Anaya (pictured left) with her Cassidy School teammates at the start of the service year. 

Olivia Baptiste, Team Leader at Roxborough High School spoke about how the literacy sessions impacted her 9th grade students. During one session, the students were asked about a metaphor in their text. In class, the students were struggling with grasping the concept of similes and metaphors. In listening to her students’ conversations, it dawned on Olivia that her students were already using similes and metaphors all the time through their use of slang. By breaking down the concept in a relatable way, Olivia was able to support her students in building their literacy skills.

Olivia (pictured right, standing) and her Roxborough High School teammates show off their City Year-themed winter door decor.

Candus Burks, Team Leader at Duckrey School, likewise saw success in her literacy sessions when she adjusted her lesson plans to meet students’ interests and needs. For example, Candus noticed that her students struggled with independent writing time. She observed that students had an easier time with writing when they were able to talk about it first; as a result, she began incorporating group discussion time at the start of each lesson to ease students into their independent work.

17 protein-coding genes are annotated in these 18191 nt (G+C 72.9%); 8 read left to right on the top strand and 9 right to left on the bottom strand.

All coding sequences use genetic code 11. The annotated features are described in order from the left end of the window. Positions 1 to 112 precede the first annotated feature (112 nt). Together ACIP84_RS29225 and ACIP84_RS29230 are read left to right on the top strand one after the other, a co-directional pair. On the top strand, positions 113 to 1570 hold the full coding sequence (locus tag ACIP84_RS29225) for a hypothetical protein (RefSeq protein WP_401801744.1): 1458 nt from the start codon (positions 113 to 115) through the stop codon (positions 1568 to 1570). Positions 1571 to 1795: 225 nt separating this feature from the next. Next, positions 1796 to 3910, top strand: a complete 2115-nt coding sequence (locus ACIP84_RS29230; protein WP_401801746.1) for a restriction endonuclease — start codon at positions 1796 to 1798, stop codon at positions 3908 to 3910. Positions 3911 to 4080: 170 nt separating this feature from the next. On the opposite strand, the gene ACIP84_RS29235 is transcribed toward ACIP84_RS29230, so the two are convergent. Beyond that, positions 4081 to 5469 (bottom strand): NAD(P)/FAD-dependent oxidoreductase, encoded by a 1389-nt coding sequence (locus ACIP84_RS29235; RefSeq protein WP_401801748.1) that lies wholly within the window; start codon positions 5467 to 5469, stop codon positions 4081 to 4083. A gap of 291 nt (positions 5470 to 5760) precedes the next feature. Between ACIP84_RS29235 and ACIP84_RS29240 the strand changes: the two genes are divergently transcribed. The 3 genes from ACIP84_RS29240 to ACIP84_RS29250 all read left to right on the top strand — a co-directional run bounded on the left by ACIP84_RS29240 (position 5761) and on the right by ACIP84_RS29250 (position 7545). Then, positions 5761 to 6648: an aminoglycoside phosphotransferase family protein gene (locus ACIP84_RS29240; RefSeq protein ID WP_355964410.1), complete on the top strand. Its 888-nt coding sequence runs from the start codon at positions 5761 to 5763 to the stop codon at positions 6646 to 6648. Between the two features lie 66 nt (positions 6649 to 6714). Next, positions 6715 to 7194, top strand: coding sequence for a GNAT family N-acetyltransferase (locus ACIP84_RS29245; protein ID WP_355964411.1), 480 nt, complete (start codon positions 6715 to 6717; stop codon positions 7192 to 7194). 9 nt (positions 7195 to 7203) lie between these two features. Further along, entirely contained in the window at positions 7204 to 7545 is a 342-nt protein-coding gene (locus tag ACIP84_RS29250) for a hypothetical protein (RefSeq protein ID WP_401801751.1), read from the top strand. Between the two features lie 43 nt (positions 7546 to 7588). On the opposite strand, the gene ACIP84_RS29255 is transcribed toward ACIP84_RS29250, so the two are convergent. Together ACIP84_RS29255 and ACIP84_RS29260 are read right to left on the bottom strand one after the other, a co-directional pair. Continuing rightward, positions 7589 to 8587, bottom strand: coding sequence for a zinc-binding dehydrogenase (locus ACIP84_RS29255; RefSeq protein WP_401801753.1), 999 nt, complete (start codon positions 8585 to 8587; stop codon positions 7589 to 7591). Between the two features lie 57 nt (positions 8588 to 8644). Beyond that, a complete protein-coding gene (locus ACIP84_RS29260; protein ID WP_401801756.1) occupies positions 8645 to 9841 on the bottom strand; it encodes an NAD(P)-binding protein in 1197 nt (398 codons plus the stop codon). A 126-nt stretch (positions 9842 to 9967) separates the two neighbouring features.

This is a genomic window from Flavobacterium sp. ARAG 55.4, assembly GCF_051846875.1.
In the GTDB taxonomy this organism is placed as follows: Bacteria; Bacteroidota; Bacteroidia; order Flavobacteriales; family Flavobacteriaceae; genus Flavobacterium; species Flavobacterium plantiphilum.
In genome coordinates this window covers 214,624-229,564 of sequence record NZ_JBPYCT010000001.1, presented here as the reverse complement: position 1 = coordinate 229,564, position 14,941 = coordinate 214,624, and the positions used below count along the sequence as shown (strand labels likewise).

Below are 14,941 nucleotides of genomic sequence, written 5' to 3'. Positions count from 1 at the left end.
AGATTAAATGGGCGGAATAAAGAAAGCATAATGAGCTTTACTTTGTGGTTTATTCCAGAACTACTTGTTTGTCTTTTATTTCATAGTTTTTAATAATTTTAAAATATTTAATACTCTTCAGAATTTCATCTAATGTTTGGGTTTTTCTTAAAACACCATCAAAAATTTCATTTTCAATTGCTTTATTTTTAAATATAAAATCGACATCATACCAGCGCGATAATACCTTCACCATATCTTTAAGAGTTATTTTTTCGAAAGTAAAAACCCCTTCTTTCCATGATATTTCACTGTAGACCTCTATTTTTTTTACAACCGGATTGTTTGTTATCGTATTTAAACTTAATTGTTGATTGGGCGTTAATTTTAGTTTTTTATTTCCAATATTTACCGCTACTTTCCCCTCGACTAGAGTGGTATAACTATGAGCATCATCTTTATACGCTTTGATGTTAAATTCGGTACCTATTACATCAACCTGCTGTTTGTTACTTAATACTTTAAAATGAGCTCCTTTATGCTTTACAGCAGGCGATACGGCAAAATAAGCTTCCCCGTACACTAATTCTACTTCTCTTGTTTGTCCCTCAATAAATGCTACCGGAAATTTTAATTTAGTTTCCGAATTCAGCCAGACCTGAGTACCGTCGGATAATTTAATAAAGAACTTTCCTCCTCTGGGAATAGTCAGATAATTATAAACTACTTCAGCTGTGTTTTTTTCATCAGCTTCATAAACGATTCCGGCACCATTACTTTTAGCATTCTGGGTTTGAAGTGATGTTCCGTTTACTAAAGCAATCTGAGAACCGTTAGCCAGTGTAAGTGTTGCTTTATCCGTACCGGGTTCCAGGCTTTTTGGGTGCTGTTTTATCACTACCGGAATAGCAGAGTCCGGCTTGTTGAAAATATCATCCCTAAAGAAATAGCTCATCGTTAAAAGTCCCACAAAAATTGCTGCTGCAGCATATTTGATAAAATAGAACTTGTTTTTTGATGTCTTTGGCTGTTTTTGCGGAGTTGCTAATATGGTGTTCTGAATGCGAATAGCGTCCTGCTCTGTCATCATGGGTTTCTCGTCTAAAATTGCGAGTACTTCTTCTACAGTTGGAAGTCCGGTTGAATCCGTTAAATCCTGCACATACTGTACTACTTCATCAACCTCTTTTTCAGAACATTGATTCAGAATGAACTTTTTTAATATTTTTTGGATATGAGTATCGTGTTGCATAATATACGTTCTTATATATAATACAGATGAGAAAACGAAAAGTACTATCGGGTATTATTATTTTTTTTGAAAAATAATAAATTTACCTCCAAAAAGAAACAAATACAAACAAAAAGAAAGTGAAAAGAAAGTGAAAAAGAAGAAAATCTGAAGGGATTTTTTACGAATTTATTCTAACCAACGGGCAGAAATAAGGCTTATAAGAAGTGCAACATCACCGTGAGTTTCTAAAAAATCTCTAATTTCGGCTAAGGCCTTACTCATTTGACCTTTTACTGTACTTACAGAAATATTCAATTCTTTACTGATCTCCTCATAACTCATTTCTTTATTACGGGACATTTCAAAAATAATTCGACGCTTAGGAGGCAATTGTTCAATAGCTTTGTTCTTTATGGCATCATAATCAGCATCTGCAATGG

Candus also added games and interactive activities into her tutoring sessions to make the sessions more fun and engaging—such as warming up with a few silly “Would you rather?” questions, asking students to share their ideas through Think-Pair-Shares, and playing word games like “Bananagrams” as an incentive for completing a lesson.

Candus spoke about one student who was very shy and reserved at the beginning of the school year. She rarely engaged with the reading materials or participated during group discussions. Through these various engagement activities that Candus incorporated into her sessions, she noticed a drastic change in the student’s attitude towards reading throughout the year, from reluctant to enthusiastic. The student additionally became more comfortable participating in group discussions and answering questions. Candus explains that, when working with students, “It’s the little, little wins. It’s never the huge things you see right away.”

“It’s the little, little wins. It’s never the huge things you see right away.” -Candus Burks, Team Leader at Duckrey School

Candus (pictured far left) enjoying some teambuilding time with the Corps members at Duckrey School.


Stay tuned for our next blog in this series, as we explore math interventions and tutoring!


Are you considering a year of service, or do you know someone who is? Learn more about how you can serve as a full-time mentor and tutor with City Year Philly. Click below to start your journey.